Some of these products have made it extremely easy for users to record conversations. That’s a great technological achievement, but is it a sound legal choice? 

To record a private conversation in the United States, all states and the federal government require the consent of at least one party to that conversation. A few states require the consent of all parties.  (California, Delaware, Florida, Illinois, Maryland, Massachusetts, Montana, New Hampshire, Pennsylvania, and Washington.) 

If you fail to get consent, recording the conversation may be deemed criminal wiretapping. Ordinarily, this isn’t a huge risk. For the most part, recording a telephone conversation or an at-the-office videoconference isn’t particularly easy. 

To be sure, it’s not rocket science. But there’s enough friction that most users wouldn’t normally think to record a conversation or know how.

Traditionally that meant that the risk was remote enough that many companies didn’t feel the need to train their employees on the various laws governing recording. 

The problem in the current environment is that employees are suddenly using tools that make recording easy—all it takes is the click of a button. Your employees might quite innocently not realize that it’s illegal to record conversations. 

Plus, because many employees will be using personal accounts to set up meetings, you won’t necessarily be able to set system-wide controls on what users can do. 

There’s a flipside risk, too. If you’re on a videoconference with a counterparty, are its employees recording you?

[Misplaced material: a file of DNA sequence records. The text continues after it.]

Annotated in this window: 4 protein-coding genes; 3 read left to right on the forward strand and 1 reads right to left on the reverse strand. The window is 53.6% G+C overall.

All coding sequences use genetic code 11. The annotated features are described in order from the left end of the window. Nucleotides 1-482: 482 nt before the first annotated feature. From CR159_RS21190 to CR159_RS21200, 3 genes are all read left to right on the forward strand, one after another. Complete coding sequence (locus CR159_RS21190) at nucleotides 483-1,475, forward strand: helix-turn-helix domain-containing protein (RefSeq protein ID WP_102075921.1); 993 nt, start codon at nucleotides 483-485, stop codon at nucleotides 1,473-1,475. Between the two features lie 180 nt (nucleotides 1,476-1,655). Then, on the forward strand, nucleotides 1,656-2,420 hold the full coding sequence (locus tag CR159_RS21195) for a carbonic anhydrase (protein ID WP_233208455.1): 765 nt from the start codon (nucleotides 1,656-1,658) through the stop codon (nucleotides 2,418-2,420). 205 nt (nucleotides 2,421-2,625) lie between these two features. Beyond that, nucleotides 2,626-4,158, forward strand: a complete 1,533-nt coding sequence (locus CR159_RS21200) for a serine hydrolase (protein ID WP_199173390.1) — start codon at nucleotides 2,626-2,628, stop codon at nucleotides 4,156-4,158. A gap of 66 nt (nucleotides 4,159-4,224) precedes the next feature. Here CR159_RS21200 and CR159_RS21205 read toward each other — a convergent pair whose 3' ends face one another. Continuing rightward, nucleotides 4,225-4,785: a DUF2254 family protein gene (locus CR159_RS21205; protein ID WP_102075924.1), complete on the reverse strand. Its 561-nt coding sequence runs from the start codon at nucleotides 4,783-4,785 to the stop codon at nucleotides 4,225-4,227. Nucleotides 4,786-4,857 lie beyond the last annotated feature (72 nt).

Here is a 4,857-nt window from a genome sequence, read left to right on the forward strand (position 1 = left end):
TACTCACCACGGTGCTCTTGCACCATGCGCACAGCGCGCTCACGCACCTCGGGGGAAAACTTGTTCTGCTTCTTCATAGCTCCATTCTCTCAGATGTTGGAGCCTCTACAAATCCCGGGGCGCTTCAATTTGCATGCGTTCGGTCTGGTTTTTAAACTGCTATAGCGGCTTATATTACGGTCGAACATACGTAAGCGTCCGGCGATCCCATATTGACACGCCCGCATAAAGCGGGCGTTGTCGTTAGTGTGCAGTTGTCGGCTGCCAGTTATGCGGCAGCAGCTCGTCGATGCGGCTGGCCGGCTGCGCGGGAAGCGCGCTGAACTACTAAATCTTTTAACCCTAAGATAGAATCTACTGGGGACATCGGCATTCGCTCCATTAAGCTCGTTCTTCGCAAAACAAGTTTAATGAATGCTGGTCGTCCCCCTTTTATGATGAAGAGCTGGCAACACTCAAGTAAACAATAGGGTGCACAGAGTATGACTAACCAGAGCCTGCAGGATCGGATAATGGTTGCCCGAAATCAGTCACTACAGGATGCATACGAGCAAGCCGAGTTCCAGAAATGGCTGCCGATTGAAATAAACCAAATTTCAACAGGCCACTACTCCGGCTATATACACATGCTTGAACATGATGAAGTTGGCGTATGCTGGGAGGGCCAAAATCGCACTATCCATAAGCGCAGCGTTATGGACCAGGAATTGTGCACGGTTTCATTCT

Watergate and some other exceptions aside, most people don’t go around recording conversations, and so most of your employees don’t naturally assume that their conversations might be recorded. 

But in the past few years, there has been an uptick in commercial disputes where one party had recorded its conversations with its adversary. And this current moment is just accelerating that risk. 

What can you do about these risks?

  • Companies should consider actions that it can take to minimize exposure to the risks of using new videoconferencing platforms.      
  • Consider investing in subscription or enterprise software that includes videoconferencing capabilities and that gives you the ability to set company-wide restrictions on how the software is used.
  • If you don’t have time to set up an enterprise videoconferencing system and need to use informal solutions, consider using videoconferencing with just a video feed—audio muted—in conjunction with your existing teleconference bridges for audio. 
  • Do your diligence quickly on the known security and privacy risks presented by the particular videoconferencing solutions that you find your employees using, and adapt quickly.
  • Provide employees with thorough and mandatory training and “best practices” before they can participate in future videoconferences.
  • Make sure your employees know never to record a conversation with the consent of all parties, unless they are absolutely sure that all parties to the conversation are in a “one-party consent” state.
  • Make sure your employees know that they can never assume that what they say will stay private.


cyber security, global, americas, covid-19, telecommunications